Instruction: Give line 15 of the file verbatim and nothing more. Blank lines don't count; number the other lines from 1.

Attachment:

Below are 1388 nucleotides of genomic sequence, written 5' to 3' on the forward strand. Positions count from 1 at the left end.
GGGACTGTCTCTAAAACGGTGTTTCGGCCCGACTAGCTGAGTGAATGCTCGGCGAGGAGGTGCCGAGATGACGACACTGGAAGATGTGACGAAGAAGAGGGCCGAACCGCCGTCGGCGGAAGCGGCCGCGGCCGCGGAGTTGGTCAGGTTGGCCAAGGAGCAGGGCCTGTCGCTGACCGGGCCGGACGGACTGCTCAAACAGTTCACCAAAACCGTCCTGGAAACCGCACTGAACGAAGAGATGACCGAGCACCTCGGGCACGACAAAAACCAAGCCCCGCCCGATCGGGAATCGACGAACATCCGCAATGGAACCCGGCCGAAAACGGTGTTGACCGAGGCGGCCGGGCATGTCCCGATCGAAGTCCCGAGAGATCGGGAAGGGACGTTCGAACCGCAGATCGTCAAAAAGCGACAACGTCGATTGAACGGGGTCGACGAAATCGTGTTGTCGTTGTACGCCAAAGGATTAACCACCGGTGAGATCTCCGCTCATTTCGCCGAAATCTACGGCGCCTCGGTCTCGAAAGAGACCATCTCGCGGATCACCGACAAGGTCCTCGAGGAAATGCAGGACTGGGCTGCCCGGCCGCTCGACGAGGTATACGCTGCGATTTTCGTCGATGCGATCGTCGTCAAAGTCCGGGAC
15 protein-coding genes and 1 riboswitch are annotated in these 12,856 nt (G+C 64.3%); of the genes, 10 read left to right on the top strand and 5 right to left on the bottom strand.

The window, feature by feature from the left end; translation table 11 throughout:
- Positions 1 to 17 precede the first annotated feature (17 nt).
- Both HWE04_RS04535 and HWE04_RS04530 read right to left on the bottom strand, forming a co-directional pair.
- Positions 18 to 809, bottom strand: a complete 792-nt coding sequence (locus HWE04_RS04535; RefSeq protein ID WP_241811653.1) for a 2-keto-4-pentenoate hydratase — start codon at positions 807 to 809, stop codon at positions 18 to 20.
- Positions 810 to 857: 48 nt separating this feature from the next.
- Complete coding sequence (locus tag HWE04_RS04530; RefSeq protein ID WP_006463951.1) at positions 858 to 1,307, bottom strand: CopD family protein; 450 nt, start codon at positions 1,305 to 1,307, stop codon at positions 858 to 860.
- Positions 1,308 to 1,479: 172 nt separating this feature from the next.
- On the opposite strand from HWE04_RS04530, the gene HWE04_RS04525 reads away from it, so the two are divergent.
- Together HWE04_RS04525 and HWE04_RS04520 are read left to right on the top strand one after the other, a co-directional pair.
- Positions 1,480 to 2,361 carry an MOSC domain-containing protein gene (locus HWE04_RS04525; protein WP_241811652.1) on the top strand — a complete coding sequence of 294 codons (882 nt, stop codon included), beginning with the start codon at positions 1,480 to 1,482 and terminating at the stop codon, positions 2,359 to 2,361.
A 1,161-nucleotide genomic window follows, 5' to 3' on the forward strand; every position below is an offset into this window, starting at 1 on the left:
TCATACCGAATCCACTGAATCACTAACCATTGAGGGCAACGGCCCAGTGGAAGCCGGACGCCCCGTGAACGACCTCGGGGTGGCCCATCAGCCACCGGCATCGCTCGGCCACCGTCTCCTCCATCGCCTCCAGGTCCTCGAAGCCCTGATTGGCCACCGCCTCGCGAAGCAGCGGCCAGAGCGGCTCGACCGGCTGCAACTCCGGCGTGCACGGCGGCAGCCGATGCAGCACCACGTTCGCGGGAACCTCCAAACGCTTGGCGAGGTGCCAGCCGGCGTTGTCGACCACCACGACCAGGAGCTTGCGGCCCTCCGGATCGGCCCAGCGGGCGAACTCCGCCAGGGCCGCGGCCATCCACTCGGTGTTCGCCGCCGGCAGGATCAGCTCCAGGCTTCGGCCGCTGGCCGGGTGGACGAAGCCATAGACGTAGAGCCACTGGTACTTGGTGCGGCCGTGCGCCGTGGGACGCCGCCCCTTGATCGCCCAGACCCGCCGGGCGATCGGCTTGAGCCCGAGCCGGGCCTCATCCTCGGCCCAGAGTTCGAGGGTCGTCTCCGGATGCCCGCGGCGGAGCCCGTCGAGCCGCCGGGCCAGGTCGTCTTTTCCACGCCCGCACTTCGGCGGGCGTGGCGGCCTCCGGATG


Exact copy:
TCATACCGAATCCACTGAATCACTAACCATTGAGGGCAACGGCCCAGTGGAAGCCGGACGCCCCGTGAACGACCTCGGGGTGGCCCATCAGCCACCGGCATCGCTCGGCCACCGTCTCCTCCATCGCCTCCAGGTCCTCGAAGCCCTGATTGGCCACCGCCTCGCGAAGCAGCGGCCAGAGCGGCTCGACCGGCTGCAACTCCGGCGTGCACGGCGGCAGCCGATGCAGCACCACGTTCGCGGGAACCTCCAAACGCTTGGCGAGGTGCCAGCCGGCGTTGTCGACCACCACGACCAGGAGCTTGCGGCCCTCCGGATCGGCCCAGCGGGCGAACTCCGCCAGGGCCGCGGCCATCCACTCGGTGTTCGCCGCCGGCAGGATCAGCTCCAGGCTTCGGCCGCTGGCCGGGTGGACGAAGCCATAGACGTAGAGCCACTGGTACTTGGTGCGGCCGTGCGCCGTGGGACGCCGCCCCTTGATCGCCCAGACCCGCCGGGCGATCGGCTTGAGCCCGAGCCGGGCCTCATCCTCGGCCCAGAGTTCGAGGGTCGTCTCCGGATGCCCGCGGCGGAGCCCGTCGAGCCGCCGGGCCAGGTCGTCTTTTCCACGCCCGCACTTCGGCGGGCGTGGCGGCCTCCGGATG